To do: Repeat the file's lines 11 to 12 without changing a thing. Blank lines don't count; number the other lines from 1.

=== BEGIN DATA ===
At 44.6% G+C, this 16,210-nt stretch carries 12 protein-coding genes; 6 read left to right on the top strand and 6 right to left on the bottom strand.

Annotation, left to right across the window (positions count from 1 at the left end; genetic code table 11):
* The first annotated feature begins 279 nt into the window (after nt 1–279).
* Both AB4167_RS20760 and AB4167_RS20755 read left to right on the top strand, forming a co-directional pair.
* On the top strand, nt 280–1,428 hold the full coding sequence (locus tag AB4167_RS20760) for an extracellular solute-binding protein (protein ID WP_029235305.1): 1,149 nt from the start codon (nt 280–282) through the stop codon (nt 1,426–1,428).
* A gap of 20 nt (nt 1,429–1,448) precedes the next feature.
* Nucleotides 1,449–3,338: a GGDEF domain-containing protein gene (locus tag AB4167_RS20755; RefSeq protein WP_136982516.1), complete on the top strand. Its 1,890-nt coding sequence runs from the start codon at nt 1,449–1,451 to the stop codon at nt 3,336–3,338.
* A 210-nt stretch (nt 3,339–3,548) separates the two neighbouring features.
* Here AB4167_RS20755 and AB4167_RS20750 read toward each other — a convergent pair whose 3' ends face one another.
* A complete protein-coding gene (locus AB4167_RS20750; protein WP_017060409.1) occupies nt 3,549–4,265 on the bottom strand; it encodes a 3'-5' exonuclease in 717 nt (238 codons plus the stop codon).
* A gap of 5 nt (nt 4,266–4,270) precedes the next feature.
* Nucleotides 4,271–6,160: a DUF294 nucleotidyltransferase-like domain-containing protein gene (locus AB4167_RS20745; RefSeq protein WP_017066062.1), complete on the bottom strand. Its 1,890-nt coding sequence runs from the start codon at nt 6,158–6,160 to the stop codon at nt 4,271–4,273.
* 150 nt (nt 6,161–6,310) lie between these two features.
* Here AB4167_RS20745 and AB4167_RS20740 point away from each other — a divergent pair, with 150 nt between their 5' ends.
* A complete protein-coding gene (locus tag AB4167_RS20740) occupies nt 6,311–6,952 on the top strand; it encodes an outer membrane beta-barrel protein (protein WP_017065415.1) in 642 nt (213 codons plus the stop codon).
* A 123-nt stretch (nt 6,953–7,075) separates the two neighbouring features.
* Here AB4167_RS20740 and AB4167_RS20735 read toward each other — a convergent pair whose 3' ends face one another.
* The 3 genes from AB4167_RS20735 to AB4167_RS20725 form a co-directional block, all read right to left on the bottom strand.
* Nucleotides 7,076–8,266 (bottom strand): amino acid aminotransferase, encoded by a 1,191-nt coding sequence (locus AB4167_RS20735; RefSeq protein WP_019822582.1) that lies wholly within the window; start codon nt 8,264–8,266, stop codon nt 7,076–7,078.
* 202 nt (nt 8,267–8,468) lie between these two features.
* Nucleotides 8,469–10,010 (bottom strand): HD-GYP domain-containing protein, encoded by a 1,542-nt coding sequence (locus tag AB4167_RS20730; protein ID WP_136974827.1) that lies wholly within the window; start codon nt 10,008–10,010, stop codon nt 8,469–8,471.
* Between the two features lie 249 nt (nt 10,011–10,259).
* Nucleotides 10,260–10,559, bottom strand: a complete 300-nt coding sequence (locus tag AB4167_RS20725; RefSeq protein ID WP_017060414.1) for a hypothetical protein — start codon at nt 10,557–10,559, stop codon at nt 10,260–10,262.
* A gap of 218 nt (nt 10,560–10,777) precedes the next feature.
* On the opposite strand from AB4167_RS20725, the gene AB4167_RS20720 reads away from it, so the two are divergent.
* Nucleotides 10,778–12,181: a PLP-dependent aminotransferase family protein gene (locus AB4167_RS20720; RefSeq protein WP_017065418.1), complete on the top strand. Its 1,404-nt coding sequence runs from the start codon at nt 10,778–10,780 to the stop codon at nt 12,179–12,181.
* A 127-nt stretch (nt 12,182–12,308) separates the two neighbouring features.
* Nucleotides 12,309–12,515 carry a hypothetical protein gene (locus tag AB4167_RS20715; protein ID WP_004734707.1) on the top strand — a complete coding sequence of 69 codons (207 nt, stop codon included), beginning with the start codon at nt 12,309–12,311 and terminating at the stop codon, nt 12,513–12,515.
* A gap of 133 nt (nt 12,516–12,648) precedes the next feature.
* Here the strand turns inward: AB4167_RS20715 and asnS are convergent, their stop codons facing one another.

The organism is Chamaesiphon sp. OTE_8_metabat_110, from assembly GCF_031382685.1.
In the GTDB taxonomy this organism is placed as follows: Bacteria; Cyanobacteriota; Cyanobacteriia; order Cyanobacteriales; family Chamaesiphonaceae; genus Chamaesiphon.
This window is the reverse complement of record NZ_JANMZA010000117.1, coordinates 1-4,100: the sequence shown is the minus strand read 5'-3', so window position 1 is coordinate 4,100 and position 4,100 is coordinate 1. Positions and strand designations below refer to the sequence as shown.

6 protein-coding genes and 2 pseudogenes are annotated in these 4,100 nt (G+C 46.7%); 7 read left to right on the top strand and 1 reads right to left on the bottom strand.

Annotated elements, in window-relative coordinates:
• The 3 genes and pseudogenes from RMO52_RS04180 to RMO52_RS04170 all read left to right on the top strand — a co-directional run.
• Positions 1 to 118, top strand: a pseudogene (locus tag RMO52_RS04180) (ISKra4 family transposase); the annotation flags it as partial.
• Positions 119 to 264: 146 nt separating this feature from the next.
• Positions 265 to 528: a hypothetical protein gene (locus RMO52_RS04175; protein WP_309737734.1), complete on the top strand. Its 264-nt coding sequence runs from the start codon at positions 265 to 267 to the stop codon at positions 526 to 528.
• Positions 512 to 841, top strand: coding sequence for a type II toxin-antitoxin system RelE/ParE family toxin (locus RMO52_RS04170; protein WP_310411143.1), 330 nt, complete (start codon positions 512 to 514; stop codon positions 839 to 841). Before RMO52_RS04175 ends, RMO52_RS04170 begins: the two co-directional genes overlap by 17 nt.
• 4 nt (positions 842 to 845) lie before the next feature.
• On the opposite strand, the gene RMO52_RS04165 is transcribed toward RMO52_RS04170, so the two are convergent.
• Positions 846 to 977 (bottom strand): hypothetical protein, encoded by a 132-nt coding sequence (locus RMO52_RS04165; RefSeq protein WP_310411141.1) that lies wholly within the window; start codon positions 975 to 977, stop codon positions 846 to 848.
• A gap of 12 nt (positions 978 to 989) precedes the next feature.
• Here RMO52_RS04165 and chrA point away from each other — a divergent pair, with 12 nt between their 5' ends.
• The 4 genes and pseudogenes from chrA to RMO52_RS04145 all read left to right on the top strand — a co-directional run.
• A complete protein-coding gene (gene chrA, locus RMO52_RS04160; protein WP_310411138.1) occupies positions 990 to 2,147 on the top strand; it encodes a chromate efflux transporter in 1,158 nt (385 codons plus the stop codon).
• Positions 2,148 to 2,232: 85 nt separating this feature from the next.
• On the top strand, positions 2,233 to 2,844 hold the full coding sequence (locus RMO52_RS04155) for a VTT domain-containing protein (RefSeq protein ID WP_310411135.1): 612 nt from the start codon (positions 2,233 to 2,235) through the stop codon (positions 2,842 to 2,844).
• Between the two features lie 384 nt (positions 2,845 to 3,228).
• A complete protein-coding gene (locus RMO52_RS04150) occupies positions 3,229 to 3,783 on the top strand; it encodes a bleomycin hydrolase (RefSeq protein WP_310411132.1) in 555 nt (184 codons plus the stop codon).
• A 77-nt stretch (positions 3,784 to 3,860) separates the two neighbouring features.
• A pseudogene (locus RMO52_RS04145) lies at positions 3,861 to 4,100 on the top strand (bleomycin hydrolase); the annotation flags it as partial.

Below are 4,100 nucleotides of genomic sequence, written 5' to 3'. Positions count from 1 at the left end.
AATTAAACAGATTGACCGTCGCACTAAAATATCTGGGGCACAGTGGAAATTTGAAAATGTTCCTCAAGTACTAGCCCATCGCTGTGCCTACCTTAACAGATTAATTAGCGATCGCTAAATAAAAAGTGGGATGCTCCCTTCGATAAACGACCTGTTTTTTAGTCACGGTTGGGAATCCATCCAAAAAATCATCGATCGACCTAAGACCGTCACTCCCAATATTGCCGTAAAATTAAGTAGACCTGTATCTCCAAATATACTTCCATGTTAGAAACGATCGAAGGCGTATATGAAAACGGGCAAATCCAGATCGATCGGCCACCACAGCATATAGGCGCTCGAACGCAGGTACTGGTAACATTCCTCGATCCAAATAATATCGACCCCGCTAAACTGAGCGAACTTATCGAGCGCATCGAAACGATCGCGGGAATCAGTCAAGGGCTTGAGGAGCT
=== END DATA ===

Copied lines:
* A gap of 5 nt (nt 4,266–4,270) precedes the next feature.
* Nucleotides 4,271–6,160: a DUF294 nucleotidyltransferase-like domain-containing protein gene (locus AB4167_RS20745; RefSeq protein WP_017066062.1), complete on the bottom strand. Its 1,890-nt coding sequence runs from the start codon at nt 6,158–6,160 to the stop codon at nt 4,271–4,273.